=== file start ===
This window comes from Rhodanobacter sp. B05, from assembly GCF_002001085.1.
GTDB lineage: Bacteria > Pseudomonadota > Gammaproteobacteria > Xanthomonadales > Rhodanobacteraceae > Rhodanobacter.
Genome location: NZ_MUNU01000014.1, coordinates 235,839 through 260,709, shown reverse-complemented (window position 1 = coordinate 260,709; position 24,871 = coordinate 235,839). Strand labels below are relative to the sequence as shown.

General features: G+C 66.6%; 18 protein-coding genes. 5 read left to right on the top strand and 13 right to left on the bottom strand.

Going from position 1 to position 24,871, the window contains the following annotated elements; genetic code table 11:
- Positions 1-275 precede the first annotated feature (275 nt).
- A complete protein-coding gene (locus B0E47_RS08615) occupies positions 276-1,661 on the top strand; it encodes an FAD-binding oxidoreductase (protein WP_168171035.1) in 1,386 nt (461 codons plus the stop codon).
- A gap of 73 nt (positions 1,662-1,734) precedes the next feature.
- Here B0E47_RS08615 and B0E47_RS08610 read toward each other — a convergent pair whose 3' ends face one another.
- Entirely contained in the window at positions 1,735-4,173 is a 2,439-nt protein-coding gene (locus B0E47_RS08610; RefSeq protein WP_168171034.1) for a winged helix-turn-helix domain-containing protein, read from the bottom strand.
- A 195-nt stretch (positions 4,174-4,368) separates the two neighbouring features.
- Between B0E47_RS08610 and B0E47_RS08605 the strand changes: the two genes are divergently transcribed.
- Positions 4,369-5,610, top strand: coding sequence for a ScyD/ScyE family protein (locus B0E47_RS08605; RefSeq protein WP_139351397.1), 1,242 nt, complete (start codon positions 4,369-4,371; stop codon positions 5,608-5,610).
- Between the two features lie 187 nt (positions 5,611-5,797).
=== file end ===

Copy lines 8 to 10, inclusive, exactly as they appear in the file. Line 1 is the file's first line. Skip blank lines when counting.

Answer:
- A gap of 73 nt (positions 1,662-1,734) precedes the next feature.
- Here B0E47_RS08615 and B0E47_RS08610 read toward each other — a convergent pair whose 3' ends face one another.
- Entirely contained in the window at positions 1,735-4,173 is a 2,439-nt protein-coding gene (locus B0E47_RS08610; RefSeq protein WP_168171034.1) for a winged helix-turn-helix domain-containing protein, read from the bottom strand.